Kanye West’s high school art appraised on ‘Antiques Roadshow’

While only a few pieces were displayed, the collection aired on TV was determined to potentially be worth anywhere from $16,000 to $23,000 at auction

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In a new interview with James Corden, Kanye West admits that he received a $68 million tax return. (Photo by Larry Busacca/Getty Images)

Kanye West’s teenage artwork, created when the rapper attended Polaris High School in Chicago, was recently appraised for thousands of dollars on Antiques Roadshow.

A man claiming to be the husband of West’s first cousin made an appearance on the Antiques Roadshow, presenting a small collection of artwork done by the rapper when he was just 17 years old.

West’s high school artwork was unveiled on the latest episode of the PBS program this past week. While only a few pieces were displayed out of a much larger assortment Yeezy’s relative had brought with him, the collection aired on TV was determined to potentially be worth anywhere from $16,000 to $23,000 at auction.

The rapper’s cousin obtained the pieces following the death of his mother Donda West in 2007.

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“When Kanye’s mother passed away in 2007, my husband received them as part of the estate about a year after she passed,” the unidentified man recalled.

Kanye West

Kanye West performs onstage during his “Jesus Is King” album and film experience at The Forum on October 23, 2019 in Inglewood, California. (Photo by Kevin Winter/Getty Images for ABA)

“I think these pieces demonstrate an extraordinary facility as an artist,” responded art specialist Laura Woolley, who was seemingly impressed. “And I selected this grouping because it shows the different mediums he was working in.”

“On this one we obviously have graphite,” the relative continued, referencing the sketch of the chained creature.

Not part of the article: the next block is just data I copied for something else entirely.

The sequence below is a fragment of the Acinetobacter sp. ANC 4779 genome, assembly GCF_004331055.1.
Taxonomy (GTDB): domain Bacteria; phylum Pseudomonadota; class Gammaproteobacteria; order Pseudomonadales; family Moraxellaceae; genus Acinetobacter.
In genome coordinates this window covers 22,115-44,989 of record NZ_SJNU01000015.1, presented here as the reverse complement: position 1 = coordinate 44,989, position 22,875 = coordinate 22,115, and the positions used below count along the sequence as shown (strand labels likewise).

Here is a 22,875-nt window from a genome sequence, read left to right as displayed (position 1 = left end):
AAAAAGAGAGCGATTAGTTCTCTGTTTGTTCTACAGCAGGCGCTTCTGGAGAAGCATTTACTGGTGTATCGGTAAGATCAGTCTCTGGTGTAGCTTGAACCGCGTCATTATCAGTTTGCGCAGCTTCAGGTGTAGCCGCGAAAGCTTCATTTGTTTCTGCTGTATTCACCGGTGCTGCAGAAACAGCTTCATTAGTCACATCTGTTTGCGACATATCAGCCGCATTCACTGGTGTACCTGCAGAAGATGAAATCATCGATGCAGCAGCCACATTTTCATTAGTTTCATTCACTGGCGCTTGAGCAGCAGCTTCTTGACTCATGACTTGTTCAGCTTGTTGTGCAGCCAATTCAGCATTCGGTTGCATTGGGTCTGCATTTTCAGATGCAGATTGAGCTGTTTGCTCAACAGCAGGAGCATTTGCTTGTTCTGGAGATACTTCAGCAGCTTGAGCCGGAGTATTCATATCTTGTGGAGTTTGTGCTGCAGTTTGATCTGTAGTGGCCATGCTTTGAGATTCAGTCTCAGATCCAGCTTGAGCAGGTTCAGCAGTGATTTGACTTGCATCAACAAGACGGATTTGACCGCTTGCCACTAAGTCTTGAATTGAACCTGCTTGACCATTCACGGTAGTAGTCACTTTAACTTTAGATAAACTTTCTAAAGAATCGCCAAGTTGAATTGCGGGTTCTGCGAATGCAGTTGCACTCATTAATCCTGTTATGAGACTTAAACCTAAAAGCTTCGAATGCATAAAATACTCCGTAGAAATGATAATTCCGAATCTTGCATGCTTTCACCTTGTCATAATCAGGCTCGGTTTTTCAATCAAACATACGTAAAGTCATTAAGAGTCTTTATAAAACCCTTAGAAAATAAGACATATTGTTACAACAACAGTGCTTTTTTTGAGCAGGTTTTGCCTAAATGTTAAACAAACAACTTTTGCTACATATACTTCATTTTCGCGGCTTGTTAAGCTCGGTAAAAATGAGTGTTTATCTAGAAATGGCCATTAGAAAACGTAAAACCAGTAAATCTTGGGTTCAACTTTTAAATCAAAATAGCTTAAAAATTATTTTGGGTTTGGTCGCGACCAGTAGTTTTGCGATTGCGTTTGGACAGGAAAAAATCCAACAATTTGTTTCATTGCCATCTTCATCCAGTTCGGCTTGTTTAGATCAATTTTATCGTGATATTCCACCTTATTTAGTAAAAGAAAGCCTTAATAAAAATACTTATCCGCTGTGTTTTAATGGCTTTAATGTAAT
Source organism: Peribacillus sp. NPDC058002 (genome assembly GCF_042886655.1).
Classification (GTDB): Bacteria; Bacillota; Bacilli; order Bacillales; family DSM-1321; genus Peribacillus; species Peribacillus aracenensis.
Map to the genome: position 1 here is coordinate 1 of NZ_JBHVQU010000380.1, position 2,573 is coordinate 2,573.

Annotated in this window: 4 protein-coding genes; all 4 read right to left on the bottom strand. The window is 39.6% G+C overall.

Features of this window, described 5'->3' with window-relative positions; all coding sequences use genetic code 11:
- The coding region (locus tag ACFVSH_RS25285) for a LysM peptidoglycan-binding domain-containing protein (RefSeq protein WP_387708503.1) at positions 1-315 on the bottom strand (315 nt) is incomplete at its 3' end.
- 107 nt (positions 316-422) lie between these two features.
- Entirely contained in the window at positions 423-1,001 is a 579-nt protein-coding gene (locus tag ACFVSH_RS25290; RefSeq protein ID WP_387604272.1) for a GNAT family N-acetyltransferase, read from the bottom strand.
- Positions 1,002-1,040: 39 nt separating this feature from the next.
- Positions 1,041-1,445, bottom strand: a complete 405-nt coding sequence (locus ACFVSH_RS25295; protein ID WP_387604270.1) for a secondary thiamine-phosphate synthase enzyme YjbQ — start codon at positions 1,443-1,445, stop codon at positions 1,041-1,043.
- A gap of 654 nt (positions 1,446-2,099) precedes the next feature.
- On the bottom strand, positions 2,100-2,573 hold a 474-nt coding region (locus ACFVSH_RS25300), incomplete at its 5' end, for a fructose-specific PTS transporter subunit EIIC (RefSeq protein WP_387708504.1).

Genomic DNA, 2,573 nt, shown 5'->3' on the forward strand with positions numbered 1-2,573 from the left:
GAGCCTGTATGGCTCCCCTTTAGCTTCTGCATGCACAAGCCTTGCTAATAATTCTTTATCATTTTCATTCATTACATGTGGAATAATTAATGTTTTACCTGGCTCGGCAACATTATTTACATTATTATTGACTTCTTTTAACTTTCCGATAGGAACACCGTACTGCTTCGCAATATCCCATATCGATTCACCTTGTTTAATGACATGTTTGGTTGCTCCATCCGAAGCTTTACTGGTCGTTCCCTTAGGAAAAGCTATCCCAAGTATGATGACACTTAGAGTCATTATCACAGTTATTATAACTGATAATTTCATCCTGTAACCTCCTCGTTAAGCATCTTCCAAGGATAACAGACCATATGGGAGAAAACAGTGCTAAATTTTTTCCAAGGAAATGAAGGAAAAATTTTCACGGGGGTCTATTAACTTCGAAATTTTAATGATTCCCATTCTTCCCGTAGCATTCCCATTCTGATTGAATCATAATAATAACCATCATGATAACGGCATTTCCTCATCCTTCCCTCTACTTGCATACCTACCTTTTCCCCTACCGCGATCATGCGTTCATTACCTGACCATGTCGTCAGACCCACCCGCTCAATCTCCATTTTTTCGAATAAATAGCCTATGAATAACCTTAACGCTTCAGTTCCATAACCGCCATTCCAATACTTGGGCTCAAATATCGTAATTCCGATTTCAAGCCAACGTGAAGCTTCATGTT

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“This is an unfinished piece, we have graphite again,” Woolley said, pointing out the photo of a woman.

“It looks like we have gouache over there on board, and this is a technique, we call scratch board, where you have color pigment laid down and you cover it with a black ink and it’s scraped away to create an image underneath. And they’re all really exceptionally well done.”

The never before seen collection also included a flyer promoting West’s first art showing, which had an “About The Artist” section detailing the teen’s extensive educational background at the time.

According to the document, West was only four when he began studying art at the Hyde Park Academy. He later attended the Art Institute of Chicago, Chicago State University, Nanjing University in the People’s Republic of China, and Polaris School for Individual Education.

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“My favorite part of this flyer is actually the very end, it says in the fall he will begin his studies to get a bachelors of fine arts at the American Academy Of Art in Chicago, and continue to pursue a career as a music producer as well,” Woolley noted. “That’s kind of an aside. So we all know what happened, obviously music kind of took over. How is it that a 17-year-old attended all these schools in foreign?”

“Because his mother was an English college professor,” West’s relative explained. “She traveled all around the world, and he went everywhere with her.”

“So he had such an opportunity to experience all the cultures around the world too, which I personally didn’t know that about him, so that also informs kind of where he’s coming from,” Woolley concluded.

“He’s got a much more global view of art and culture,” the relative agreed. “His mother pushed him to do anything he wanted to do, and made sure that it was available for him.”